People skills include how we communicate verbally or non-verbally with other people.
Some examples of people skills include teaching, leading, coaching, managing others,
customer service, selling and persuading.
You Like to Wor People?
Do You Like to Work with People?
Do you have:
Skills with individuals one-on-one?
Skills with groups, organizations or the public?
Skills caring for people or animals?
Job Hunting in Maine: Putting the Pieces Together Page 7
When we work with things, we work with our hands or use our physical skills at work.
Working with things includes making, repairing, loading or unloading products.
Working with things can also mean using equipment such as computers or driving trucks.
Working with things can also include being a dancer or participating on a sports team.
Working with things can also mean being able to visualize and accurately draw or record
space, dimensions, rooms or buildings.
Working with things can also mean growing plants or animals as a product.
You Like to Wor
Do You Like to Work with Things?
Are you good at:
Handling materials or objects?
Operating or repairing equipment, machinery or vehicles?
Visualizing or drawing spaces, buildings or rooms?
Growing plants or animals?
Here is an activity that will help you discover some of your knowledge, skills and abilities
(KSAs) and how you prefer to use these at work. Make a list and write them down.
What Do You Enjoy?
Answer these questions to the best of your ability. There are no right or wrong answers.
Whatever you answer will give you a clue about your KSAs and worker preferences.
1. What did you enjoy about the last work you did? Even if you disliked most of it, think
you enjoy ork
about one thing that you did like. If you have no paid work experience, think about a
volunteer experience or other activity.
2. What do you enjoy learning about? This does not have to be formal training. We
learn from others, from television, or from reading as well as from going to school.
you receives compliments from other amily,
3. What do you do that receives compliments from other people (friends, family, co-
wor olunteer) experience
volunt you proud
4. What work (paid or volunteer) experience are you most proud of?
you to your lev you want to thers
5. When you need to recharge your energy level, do (a) you want to be with others for
companionship support to to ov
companionship and suppor t or (b) need to be alone to relax and think things over?
you anything world for wor
6. If you could do anything in the world for work, what would it be? (Don’t worry about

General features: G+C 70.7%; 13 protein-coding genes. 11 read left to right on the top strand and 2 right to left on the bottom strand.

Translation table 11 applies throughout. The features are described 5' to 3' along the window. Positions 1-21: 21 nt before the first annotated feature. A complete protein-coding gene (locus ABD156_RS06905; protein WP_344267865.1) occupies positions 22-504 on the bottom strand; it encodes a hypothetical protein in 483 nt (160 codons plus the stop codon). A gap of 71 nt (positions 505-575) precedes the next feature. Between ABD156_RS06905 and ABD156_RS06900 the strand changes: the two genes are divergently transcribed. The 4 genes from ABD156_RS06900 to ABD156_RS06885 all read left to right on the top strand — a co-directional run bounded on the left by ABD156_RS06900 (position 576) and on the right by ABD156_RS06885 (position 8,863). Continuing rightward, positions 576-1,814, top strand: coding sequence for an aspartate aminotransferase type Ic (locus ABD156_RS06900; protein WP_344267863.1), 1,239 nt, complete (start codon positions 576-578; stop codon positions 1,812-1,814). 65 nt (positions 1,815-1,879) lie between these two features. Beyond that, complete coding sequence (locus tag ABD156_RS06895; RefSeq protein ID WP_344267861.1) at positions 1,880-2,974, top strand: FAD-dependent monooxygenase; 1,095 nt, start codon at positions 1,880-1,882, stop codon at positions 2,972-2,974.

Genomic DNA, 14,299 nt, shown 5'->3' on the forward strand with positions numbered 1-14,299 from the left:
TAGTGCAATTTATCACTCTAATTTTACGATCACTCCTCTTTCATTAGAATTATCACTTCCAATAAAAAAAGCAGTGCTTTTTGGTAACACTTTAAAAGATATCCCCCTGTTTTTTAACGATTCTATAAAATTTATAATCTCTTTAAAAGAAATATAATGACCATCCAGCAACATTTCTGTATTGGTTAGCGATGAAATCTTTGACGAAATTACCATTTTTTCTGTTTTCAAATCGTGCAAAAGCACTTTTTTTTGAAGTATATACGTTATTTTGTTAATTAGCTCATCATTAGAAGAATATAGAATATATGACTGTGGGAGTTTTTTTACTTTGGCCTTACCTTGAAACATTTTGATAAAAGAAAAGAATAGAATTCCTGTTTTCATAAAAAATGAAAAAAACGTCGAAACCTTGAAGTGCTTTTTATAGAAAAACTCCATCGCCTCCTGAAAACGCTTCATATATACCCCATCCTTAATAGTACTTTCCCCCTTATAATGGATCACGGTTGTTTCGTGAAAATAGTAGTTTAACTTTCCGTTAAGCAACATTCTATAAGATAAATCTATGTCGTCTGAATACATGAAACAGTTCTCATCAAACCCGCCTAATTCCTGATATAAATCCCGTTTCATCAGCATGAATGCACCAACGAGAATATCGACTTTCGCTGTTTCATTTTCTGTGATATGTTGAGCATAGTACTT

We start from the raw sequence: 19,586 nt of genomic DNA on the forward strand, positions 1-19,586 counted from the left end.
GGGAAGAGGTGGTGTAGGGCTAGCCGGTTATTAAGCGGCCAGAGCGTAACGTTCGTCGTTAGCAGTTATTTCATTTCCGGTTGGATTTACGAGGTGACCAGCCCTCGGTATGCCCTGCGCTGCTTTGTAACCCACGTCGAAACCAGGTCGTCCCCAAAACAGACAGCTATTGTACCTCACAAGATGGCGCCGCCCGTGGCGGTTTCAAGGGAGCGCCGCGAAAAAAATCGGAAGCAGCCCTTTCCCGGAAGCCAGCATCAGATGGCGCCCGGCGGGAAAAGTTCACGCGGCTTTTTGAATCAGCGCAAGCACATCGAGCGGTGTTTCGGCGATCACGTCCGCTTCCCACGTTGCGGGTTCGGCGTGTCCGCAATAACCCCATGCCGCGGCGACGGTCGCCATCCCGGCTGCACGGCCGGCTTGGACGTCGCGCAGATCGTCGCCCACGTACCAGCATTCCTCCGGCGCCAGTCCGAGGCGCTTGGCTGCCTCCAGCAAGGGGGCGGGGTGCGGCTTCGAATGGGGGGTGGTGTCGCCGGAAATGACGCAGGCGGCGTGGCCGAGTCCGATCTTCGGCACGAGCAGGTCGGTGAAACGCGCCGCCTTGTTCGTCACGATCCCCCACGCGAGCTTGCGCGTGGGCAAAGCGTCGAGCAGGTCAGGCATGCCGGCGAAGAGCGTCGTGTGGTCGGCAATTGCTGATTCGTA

time, money or other details here!)
Page 8 Job Hunting in Maine: Putting the Pieces Together
Now that you
have had some
your answer to each
Here’s what your answers to each
time to think may tell you.
question may tell you.
answers, let’s 1. Do you find a pattern if you explore your work history? Per-
you find pattern you explore your wor histor ory?
how haps you have enjoyed jobs where you gave good customer
answerers service. Maybe you enjoyed solving problems or working as a
part of a fast-paced team. Maybe you enjoyed working at places
can help your
that had a clear chain-of-command. Maybe you enjoyed places
that were informal and relaxed in their work culture. This kind
of self-exploration can lead you to work that you will enjoy in
2. If we are interested enough to continue lifelong learning about
erested to lifelong
something, perhaps we hav knowledge
something, then perhaps we have enough knowledge or skill
to be a successful job candidate in that area. Even if we can-
not find work using the skills that we have developed in an area
of interest, we may be able to find a pattern of skills and abili-
ties that will lead us to a career area that is right for us. For
example, an interest in stamp collecting might help us realize
that we enjoy research and attention to detail. On the other
hand, an interest in local theater might help us realize that we
enjoy activities that are creative, that involve working with oth-
ers and that have tight deadlines. Although most of us enjoy
interests that “help us get away from it all,” our underlying per-
sonalities don’t change that much from work to leisure time.
you something consistently receives compliments,
3. If you do something that consistently receives compliments,
then you have a skill in that area. Sometimes we are good at
something and don’t even realize that we make a special con-
tribution. Those who work with us and those who know us well
can often see skills we can’t. Sometimes we think that every-
one can design an artistic advertising layout, tune an engine or
cook a great meal for 50 people just because it is so easy for
us to do. We are often most aware of those skills we know we
lack or of those skills we have just learned. We often overlook
those things that come very easily to us. Sometimes those are
the things we do best.
we hav well proud give
4. Things that we have done well and are proud of give us a hint
about our worker preferences. Things that we are proud to have
been associated with give us clues about our work values.
Job Hunting in Maine: Putting the Pieces Together Page 9
we to thers
other to we may
5. If we need to be with others to recharge, then we may be an
extrover t. Extroverts need to be with people to be at their best.